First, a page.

Warning WeChat could spread Chinese propaganda during federal election


Security experts warn Beijing could spread propaganda in the lead-up to the federal election through popular social messaging service WeChat, which is facing less government scrutiny than US tech giants such as Facebook and Twitter.

The International Cyber Policy Institute – part of the Australian Strategic Policy Institute – has warned WeChat’s 1.5 million monthly Australian users could be exposed to disinformation, censorship and propaganda on the closely regulated Chinese messaging service.

While security analysts are divided about how serious a threat the Chinese Communist Party will pose come May, they point out WeChat is subject to strict controls from Beijing.

Governments in Europe and North America have argued social media platforms must tackle the spread of fake news aimed at disrupting election campaigns, such as the Kremlin’s efforts to undermine the 2016 US presidential election.

“What’s particularly concerning about WeChat is that it is subject to Chinese censorship and control,” ASPI senior cybersecurity analyst Tom Uren said. “It’s not just censorship – sometimes they promote particular issues so it’s a way of controlling public debate.”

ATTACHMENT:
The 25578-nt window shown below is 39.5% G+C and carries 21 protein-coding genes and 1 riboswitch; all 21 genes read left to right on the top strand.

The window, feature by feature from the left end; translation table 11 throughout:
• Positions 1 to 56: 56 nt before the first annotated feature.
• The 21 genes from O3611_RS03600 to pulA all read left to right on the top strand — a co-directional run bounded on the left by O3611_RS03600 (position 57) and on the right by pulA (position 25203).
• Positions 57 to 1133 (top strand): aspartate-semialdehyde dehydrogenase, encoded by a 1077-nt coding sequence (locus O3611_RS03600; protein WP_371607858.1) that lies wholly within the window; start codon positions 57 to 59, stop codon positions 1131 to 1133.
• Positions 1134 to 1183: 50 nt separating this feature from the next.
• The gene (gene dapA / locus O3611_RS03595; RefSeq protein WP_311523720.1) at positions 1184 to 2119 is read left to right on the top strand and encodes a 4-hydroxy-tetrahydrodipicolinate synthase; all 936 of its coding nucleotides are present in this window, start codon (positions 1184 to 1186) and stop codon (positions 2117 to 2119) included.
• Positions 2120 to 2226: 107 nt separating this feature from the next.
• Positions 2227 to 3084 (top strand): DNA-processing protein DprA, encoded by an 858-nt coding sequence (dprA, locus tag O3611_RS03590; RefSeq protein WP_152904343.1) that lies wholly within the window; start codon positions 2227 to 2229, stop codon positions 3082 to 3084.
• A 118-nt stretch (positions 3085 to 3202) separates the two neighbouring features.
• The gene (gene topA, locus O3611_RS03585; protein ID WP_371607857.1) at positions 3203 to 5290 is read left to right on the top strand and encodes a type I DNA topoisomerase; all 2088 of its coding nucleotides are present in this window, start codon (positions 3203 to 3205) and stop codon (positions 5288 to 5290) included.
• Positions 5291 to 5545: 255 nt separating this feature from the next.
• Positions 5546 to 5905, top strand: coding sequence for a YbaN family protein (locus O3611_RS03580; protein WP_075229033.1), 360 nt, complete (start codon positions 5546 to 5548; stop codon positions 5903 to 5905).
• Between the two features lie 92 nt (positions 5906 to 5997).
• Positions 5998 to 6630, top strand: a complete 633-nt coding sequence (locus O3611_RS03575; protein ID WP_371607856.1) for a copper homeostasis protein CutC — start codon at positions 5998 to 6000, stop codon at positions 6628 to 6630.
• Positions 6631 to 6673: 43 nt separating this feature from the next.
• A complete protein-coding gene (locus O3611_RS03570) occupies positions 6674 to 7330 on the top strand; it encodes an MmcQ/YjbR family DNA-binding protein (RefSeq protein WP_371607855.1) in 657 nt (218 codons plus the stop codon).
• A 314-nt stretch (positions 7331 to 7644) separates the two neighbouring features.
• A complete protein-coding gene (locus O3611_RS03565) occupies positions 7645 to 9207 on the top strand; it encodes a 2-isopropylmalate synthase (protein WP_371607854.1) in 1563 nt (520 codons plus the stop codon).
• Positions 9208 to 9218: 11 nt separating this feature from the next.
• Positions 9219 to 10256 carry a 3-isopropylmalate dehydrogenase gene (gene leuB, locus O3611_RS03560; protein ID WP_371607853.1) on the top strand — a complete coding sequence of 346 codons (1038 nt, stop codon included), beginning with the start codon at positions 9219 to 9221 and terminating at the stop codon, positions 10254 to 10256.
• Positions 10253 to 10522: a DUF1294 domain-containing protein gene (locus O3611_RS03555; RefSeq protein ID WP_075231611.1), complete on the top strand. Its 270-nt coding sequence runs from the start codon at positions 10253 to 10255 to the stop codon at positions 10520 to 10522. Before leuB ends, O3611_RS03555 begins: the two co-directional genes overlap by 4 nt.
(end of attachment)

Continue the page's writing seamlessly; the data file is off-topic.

“It’s worth opening a discussion with WeChat about how they run their platform in Australia and what they actually do. In an ideal world the government would actually get transparency on how that platform runs in Australia.”

The federal government, via its Australian Electoral Commission, is consulting with Facebook, Google and Twitter ahead of election day to nut out strategies against disinformation. But the commission confirmed they have not spoken with Tencent, WeChat’s father company.

In June last year, an Electoral Integrity Assurance Task Force was set up, involving the Australian Electoral Commission, the Department of Home Affairs, the Australian Cyber Security Centre and the Australian Security Intelligence Organisation.